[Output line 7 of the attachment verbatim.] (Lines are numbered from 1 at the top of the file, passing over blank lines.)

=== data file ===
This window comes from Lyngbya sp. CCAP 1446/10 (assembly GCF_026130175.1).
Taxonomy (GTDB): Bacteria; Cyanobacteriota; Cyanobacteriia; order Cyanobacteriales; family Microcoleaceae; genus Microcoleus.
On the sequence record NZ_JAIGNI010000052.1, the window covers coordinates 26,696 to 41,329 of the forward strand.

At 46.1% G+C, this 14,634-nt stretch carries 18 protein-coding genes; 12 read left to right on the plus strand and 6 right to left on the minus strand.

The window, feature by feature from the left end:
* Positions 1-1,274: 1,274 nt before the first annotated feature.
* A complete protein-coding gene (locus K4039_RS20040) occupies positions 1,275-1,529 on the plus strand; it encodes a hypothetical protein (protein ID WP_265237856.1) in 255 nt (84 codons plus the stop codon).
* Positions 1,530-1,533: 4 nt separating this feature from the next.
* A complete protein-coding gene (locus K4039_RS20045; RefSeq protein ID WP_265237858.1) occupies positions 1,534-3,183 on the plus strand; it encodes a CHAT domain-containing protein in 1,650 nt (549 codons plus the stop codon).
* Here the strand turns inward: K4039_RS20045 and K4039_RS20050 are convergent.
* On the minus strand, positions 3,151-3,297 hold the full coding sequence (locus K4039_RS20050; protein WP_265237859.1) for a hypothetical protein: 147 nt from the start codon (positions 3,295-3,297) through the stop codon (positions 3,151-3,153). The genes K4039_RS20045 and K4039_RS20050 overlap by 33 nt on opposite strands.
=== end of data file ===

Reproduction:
* A complete protein-coding gene (locus K4039_RS20040) occupies positions 1,275-1,529 on the plus strand; it encodes a hypothetical protein (protein ID WP_265237856.1) in 255 nt (84 codons plus the stop codon).